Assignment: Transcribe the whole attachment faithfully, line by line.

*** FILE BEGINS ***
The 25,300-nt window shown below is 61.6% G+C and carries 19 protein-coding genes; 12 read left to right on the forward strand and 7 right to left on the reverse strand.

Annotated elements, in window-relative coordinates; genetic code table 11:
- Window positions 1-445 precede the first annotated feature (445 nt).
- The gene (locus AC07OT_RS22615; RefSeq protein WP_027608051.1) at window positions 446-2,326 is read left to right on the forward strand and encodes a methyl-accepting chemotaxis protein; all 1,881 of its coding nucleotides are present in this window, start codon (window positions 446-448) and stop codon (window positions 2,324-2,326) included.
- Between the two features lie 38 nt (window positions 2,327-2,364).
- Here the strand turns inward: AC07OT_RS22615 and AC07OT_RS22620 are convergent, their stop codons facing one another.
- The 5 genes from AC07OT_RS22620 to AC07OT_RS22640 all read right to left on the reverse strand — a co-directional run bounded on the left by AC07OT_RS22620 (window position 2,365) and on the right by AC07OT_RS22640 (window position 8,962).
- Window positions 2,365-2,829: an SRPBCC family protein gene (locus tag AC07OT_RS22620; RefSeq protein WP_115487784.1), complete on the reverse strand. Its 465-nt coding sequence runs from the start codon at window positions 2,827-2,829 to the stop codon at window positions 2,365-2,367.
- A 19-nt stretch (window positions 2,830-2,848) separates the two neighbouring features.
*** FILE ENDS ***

The 25,300-nt window shown below is 61.6% G+C and carries 19 protein-coding genes; 12 read left to right on the forward strand and 7 right to left on the reverse strand.

Annotated elements, in window-relative coordinates; genetic code table 11:
- Window positions 1-445 precede the first annotated feature (445 nt).
- The gene (locus AC07OT_RS22615; RefSeq protein WP_027608051.1) at window positions 446-2,326 is read left to right on the forward strand and encodes a methyl-accepting chemotaxis protein; all 1,881 of its coding nucleotides are present in this window, start codon (window positions 446-448) and stop codon (window positions 2,324-2,326) included.
- Between the two features lie 38 nt (window positions 2,327-2,364).
- Here the strand turns inward: AC07OT_RS22615 and AC07OT_RS22620 are convergent, their stop codons facing one another.
- The 5 genes from AC07OT_RS22620 to AC07OT_RS22640 all read right to left on the reverse strand — a co-directional run bounded on the left by AC07OT_RS22620 (window position 2,365) and on the right by AC07OT_RS22640 (window position 8,962).
- Window positions 2,365-2,829: an SRPBCC family protein gene (locus tag AC07OT_RS22620; RefSeq protein WP_115487784.1), complete on the reverse strand. Its 465-nt coding sequence runs from the start codon at window positions 2,827-2,829 to the stop codon at window positions 2,365-2,367.
- A 19-nt stretch (window positions 2,830-2,848) separates the two neighbouring features.